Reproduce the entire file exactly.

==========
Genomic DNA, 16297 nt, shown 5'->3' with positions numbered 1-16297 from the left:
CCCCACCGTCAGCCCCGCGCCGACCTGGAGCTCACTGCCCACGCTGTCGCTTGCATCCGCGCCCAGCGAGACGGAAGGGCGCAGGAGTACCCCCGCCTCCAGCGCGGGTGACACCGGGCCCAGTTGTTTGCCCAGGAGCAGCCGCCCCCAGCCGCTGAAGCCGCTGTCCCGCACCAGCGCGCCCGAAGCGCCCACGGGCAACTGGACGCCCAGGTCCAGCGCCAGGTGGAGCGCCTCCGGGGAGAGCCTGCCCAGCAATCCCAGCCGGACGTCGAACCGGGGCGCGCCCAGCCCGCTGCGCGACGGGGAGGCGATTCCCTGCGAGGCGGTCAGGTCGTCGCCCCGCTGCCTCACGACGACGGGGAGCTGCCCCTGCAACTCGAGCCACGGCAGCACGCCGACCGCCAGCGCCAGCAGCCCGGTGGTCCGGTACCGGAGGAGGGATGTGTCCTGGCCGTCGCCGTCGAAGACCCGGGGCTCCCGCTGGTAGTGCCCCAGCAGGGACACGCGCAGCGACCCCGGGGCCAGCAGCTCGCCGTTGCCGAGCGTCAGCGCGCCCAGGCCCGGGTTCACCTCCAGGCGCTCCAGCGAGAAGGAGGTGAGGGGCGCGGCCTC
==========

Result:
Genomic DNA, 16297 nt, shown 5'->3' with positions numbered 1-16297 from the left:
CCCCACCGTCAGCCCCGCGCCGACCTGGAGCTCACTGCCCACGCTGTCGCTTGCATCCGCGCCCAGCGAGACGGAAGGGCGCAGGAGTACCCCCGCCTCCAGCGCGGGTGACACCGGGCCCAGTTGTTTGCCCAGGAGCAGCCGCCCCCAGCCGCTGAAGCCGCTGTCCCGCACCAGCGCGCCCGAAGCGCCCACGGGCAACTGGACGCCCAGGTCCAGCGCCAGGTGGAGCGCCTCCGGGGAGAGCCTGCCCAGCAATCCCAGCCGGACGTCGAACCGGGGCGCGCCCAGCCCGCTGCGCGACGGGGAGGCGATTCCCTGCGAGGCGGTCAGGTCGTCGCCCCGCTGCCTCACGACGACGGGGAGCTGCCCCTGCAACTCGAGCCACGGCAGCACGCCGACCGCCAGCGCCAGCAGCCCGGTGGTCCGGTACCGGAGGAGGGATGTGTCCTGGCCGTCGCCGTCGAAGACCCGGGGCTCCCGCTGGTAGTGCCCCAGCAGGGACACGCGCAGCGACCCCGGGGCCAGCAGCTCGCCGTTGCCGAGCGTCAGCGCGCCCAGGCCCGGGTTCACCTCCAGGCGCTCCAGCGAGAAGGAGGTGAGGGGCGCGGCCTC